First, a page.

What’s your first memory of getting a new wheelchair accessible vehicle (WAV)?
The excitement and anticipation of delivery day? Having a car that is adapted for your needs? Having the latest make and model? The way your new car drives or that brand new car smell?.
Like most things in life the novelty wears off. It may take a few months or years but you slowly take less and less care – in the beginning everything is spic and span, there’s car rules no eats or rubbish aloud. The hoovers out once a week and your local the car wash sees you one a month.
The thing is maintaining your WAV (wheelchair accessible vehicle) in pretty good condition will benefit you in the long run. How Kerry, I here you all say (well I hope you are!), Efficiency for one and it will help when the time comes to hand back your Motability vehicle back at the end of your lease, because you might qualify for the ‘good condition bonus’ payment from the Motability Scheme. The same theory would work if you own your WAV when it came to selling.
Now, this being my first WAV i’m very much in the honeymoon period still. And If your anything like me one speck of dust or dirt my WAV needs a clean! – I’ve managed to pick up these simple little but very important tips that I thought I would share with you.
Basic maintenance might seem ‘basic’ – but it’s the basics that are the most important. Ensuring your WAV has it’s yearly MOT test and Service. Making sure these are carried out by a professional garage on time, if your unsure always ask try giving the company that provided your wheelchair accessible vehicle for instance mine would be GM Coachwork. Don’t forget it’s also important to check oil, water, brakes, tyre pressure, fluid levels and if you have a diesel always make sure to check your Adblue.
Once you get into a routine of checking these things on a regular basis, this ensures any problems or wear and tear are resolved as soon as possible. Although I’m not physically able to carry out these checks out myself on my WAV, I am still very much responsible for ensuring my insured drivers do so.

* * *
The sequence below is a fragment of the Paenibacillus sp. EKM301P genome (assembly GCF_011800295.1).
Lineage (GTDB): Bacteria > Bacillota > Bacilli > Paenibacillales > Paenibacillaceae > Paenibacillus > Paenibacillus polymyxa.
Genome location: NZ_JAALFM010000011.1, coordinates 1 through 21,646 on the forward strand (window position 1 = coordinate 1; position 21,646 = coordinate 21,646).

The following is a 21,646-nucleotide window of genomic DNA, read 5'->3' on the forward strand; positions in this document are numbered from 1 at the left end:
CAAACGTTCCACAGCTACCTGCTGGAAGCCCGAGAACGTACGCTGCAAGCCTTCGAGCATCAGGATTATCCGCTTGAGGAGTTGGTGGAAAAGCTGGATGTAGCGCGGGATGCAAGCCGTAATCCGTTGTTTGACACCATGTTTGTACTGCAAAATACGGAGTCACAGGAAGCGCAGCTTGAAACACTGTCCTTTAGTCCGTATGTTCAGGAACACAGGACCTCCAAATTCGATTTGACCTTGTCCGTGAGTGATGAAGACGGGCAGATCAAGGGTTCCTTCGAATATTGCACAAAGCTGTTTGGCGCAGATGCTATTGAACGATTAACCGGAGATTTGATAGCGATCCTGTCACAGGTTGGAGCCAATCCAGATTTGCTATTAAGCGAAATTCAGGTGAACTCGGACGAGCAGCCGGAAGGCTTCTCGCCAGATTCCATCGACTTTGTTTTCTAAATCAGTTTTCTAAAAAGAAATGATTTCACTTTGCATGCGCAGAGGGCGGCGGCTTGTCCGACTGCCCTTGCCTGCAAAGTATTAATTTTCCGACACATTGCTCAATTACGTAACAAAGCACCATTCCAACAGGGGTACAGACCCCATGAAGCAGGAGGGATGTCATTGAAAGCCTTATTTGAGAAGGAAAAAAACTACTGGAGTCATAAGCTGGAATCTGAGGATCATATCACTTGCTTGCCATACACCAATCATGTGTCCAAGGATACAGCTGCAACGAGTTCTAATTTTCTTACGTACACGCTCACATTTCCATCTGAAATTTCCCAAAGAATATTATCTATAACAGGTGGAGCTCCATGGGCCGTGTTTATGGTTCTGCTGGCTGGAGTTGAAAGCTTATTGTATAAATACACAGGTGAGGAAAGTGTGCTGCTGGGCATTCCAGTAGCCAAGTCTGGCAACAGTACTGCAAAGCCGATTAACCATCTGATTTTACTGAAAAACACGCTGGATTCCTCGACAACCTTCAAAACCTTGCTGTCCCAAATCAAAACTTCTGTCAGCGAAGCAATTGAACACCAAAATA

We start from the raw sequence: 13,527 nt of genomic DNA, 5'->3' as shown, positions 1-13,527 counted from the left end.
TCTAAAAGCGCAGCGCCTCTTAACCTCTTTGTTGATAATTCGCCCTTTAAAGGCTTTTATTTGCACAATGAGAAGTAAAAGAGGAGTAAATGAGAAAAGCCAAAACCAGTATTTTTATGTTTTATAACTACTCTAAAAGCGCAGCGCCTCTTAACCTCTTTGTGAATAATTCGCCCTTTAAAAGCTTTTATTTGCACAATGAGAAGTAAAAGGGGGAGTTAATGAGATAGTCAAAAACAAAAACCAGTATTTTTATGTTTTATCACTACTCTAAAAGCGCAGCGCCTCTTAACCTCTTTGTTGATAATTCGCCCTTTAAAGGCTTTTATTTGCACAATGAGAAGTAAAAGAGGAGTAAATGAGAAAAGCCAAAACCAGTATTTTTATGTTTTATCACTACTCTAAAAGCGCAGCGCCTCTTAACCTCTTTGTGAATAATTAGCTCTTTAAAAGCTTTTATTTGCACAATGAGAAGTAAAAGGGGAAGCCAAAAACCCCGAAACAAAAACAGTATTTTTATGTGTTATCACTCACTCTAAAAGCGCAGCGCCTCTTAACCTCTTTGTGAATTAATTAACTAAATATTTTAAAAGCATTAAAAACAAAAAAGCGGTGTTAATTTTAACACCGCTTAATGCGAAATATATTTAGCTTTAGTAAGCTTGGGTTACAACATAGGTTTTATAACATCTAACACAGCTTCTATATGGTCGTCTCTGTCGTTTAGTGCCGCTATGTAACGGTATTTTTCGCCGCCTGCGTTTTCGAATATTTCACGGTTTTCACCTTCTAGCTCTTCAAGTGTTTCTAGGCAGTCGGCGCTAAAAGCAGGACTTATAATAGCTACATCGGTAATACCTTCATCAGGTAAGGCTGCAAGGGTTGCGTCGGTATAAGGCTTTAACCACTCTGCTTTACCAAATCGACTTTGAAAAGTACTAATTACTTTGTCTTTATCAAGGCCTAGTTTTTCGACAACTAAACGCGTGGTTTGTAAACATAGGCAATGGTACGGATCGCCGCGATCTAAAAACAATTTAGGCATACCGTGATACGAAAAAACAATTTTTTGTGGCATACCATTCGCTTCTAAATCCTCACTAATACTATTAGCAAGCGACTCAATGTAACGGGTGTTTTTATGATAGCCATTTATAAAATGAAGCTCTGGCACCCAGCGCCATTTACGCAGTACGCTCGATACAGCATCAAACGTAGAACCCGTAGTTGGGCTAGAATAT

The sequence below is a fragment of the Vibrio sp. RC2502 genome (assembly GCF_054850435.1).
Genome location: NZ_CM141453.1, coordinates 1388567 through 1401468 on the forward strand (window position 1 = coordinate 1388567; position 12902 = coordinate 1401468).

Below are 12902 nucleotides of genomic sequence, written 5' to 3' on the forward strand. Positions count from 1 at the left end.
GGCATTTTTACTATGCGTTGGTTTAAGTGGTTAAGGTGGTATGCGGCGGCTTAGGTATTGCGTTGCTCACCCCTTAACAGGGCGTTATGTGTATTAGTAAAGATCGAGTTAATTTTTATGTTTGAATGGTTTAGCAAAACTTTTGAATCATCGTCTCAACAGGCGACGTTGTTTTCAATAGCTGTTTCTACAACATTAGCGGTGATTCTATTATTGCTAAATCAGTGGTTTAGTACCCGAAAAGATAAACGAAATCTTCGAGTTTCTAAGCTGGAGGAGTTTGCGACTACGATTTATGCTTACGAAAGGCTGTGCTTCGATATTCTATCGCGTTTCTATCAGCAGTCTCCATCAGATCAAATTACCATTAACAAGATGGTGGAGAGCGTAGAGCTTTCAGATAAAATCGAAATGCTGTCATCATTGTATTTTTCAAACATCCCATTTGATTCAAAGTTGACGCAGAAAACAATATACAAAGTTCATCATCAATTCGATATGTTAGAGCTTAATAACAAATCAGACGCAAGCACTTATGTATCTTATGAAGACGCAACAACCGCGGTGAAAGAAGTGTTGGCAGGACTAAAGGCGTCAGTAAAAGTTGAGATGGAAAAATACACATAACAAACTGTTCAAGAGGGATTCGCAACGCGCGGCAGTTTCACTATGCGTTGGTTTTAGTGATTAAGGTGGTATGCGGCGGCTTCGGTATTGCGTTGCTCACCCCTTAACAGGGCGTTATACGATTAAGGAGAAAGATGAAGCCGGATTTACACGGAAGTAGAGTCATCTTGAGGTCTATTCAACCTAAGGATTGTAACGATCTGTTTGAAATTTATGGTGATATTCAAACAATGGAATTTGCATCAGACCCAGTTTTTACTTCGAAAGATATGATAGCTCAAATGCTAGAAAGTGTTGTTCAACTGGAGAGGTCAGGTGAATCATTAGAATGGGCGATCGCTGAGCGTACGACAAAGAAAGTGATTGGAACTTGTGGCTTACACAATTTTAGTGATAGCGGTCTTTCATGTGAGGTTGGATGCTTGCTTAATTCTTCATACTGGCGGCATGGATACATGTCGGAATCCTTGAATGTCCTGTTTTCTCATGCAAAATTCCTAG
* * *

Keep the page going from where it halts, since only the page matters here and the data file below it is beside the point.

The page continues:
Washing your WAV is in fact very important. By keeping the vehicle clean inside and outside this ensures it remains in great condition and protects against any damage to the paintwork. Some of the main causes come from Road salt, Snow, Acid rain, The sun and bird poop believe it or not.
One thing about me is I have individual folders for all my paperwork! Keeping all the paperwork for your WAV in one safe place so it’s easy to find and grab. This is especially handy when it’s time to renew your lease or service, MOT.
It’s important to always have any emergency contact numbers for breakdowns and tyre repairs in your WAV and phone. Planning for unexpected or ‘what if’s’ is alway a good thing. It’s better to be prepared than not!
It’s a no brainier that seatbelts are vital when travelling in any vehicle and the same goes for wheelchairs too. Wheelchairs must be secured at all times once inside your WAV. Wheelchair restraints ensure your wheelchair is safely tied down to prevent accidents like sliding. It’s important to clean the restraints regularly as dirt can build-up and affect the way they are meant to work. That will only lead to faults. Checking for signs of wear and tear and replace the belts if they are becoming damaged.
Ramps are the essential part of a wheelchair accessible vehicle it’s what makes the vehicle a WAV, it’s vital that the ramp is kept in excellent working condition. Otherwise, it will become redundant and we definitely don’t want that.
Depending on the type of WAV you have that suits your needs, the ramp may be manually operated or electric. Both should be checked regularly for any damage, wear or tear, dirt build-up, faults and oiled as required.
Well I’m off to delegate a few WAV checks I hope these have helped you – Please leave some of your own tips on how to look after a wheelchair accessible vehicle (WAV) because sharing is caring!
Until next time!
Come give me a follow and say hi.